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90s Slang You Should Know


[dih-lap-i-dey-tid] /dɪˈlæp ɪˌdeɪ tɪd/
reduced to or fallen into partial ruin or decay, as from age, wear, or neglect.
Origin of dilapidated
First recorded in 1800-10; dilapidate + -ed2
Related forms
nondilapidated, adjective
undilapidated, adjective
run-down, tumbledown, ramshackle, rickety.


[dih-lap-i-deyt] /dɪˈlæp ɪˌdeɪt/
verb (used with object), dilapidated, dilapidating.
to cause or allow (a building, automobile, etc.) to fall into a state of disrepair, as by misuse or neglect (often used passively):
The house had been dilapidated by neglect.
Archaic. to squander; waste.
verb (used without object), dilapidated, dilapidating.
to fall into ruin or decay.
1560-70; < Medieval Latin dīlapidātus, past participle of dīlapidāre to squander (compare dīlapidātiō disrepair), Latin: to pelt with stones; see di-2, lapidate
Related forms
dilapidation, noun
dilapidator, noun Unabridged
Based on the Random House Dictionary, © Random House, Inc. 2017.
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Examples from the Web for dilapidated
Contemporary Examples
Historical Examples
  • Any others should be torn down as a dilapidated structure of any sort is not only unsightly but a breeding place for rats.

    If You're Going to Live in the Country Thomas H. Ormsbee and Richmond Huntley
  • As she came nearer they could see that she was old and dilapidated.

    Jim Spurling, Fisherman Albert Walter Tolman
  • Then at last they turned up a dilapidated street and stopped in front of a small, weather-beaten house.

    Lost in the Wilds of Brazil James H. Foster
  • The father, clad in an old, dirty frockcoat, was seated on a dilapidated chair.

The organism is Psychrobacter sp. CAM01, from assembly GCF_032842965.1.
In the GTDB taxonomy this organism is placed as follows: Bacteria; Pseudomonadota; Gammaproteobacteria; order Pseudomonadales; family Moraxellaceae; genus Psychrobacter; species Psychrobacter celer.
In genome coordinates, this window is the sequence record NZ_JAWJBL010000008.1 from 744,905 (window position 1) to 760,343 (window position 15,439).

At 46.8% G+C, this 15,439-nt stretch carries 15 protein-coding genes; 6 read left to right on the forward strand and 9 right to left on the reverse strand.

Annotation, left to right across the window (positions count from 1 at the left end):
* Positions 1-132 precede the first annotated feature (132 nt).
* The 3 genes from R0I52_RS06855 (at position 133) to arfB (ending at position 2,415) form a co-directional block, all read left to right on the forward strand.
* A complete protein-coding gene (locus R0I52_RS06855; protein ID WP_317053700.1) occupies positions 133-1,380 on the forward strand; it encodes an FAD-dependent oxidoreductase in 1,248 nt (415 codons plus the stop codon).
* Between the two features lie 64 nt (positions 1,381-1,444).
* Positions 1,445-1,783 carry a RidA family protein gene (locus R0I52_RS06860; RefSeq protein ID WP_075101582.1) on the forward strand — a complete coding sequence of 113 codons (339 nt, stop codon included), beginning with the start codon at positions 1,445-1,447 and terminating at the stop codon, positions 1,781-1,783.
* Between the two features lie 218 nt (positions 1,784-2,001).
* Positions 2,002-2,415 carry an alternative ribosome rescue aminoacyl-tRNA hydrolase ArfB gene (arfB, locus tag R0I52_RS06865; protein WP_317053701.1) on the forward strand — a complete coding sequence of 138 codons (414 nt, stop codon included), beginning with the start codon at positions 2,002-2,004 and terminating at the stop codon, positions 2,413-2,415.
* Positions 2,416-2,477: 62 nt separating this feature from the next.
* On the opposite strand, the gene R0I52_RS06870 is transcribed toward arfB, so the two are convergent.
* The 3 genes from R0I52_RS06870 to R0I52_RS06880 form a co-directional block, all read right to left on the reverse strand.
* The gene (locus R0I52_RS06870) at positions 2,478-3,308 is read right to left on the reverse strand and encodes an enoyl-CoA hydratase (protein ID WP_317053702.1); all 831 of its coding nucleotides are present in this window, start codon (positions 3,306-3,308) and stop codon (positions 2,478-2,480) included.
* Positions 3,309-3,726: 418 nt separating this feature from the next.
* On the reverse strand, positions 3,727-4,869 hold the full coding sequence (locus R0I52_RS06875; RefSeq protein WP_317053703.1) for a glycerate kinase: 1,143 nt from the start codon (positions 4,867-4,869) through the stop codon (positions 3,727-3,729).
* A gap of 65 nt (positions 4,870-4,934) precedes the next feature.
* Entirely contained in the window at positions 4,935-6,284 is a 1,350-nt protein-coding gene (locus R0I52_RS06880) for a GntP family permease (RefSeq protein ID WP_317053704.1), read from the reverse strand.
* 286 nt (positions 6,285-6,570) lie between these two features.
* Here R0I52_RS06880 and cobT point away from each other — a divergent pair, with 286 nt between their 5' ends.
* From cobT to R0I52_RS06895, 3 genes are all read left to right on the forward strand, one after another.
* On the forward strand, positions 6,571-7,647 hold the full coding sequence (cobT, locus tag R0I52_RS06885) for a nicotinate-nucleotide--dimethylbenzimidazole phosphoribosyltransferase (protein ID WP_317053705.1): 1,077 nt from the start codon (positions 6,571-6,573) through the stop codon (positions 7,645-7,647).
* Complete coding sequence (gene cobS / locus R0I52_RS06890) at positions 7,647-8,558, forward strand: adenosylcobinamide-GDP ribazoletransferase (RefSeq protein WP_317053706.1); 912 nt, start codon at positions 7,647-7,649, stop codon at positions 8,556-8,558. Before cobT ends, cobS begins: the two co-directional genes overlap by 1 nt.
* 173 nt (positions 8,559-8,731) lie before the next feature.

Poor Folk Fyodor Dostoyevsky
  • He broke off as he halted the car in front of a rambling, dilapidated house.

    Flappers and Philosophers F. Scott Fitzgerald
British Dictionary definitions for dilapidated


falling to pieces or in a state of disrepair; shabby


to fall or cause to fall into ruin or decay
Word Origin
C16: from Latin dīlapidāre to scatter, waste, from dis- apart + lapidāre to stone, throw stones, from lapis stone
Collins English Dictionary - Complete & Unabridged 2012 Digital Edition
© William Collins Sons & Co. Ltd. 1979, 1986 © HarperCollins
Publishers 1998, 2000, 2003, 2005, 2006, 2007, 2009, 2012
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Word Origin and History for dilapidated

"in ruins, broken down," 1806, past participle adjective from dilapidate.



1560s, "to bring a building to ruin," from Latin dilapidatus, past participle of dilapidare "to squander, waste," originally "to throw stones, scatter like stones;" see dilapidation. Perhaps the English word is a back-formation from dilapidation.

Online Etymology Dictionary, © 2010 Douglas Harper
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